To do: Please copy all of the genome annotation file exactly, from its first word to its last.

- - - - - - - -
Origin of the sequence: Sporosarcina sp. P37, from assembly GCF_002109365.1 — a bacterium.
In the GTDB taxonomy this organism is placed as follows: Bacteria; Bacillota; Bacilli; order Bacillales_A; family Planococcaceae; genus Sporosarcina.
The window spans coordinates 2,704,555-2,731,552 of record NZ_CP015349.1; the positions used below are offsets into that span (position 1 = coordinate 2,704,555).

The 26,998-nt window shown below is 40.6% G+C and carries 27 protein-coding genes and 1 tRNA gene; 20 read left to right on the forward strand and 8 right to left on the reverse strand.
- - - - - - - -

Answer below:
Origin of the sequence: Sporosarcina sp. P37, from assembly GCF_002109365.1 — a bacterium.
In the GTDB taxonomy this organism is placed as follows: Bacteria; Bacillota; Bacilli; order Bacillales_A; family Planococcaceae; genus Sporosarcina.
The window spans coordinates 2,704,555-2,731,552 of record NZ_CP015349.1; the positions used below are offsets into that span (position 1 = coordinate 2,704,555).

The 26,998-nt window shown below is 40.6% G+C and carries 27 protein-coding genes and 1 tRNA gene; 20 read left to right on the forward strand and 8 right to left on the reverse strand.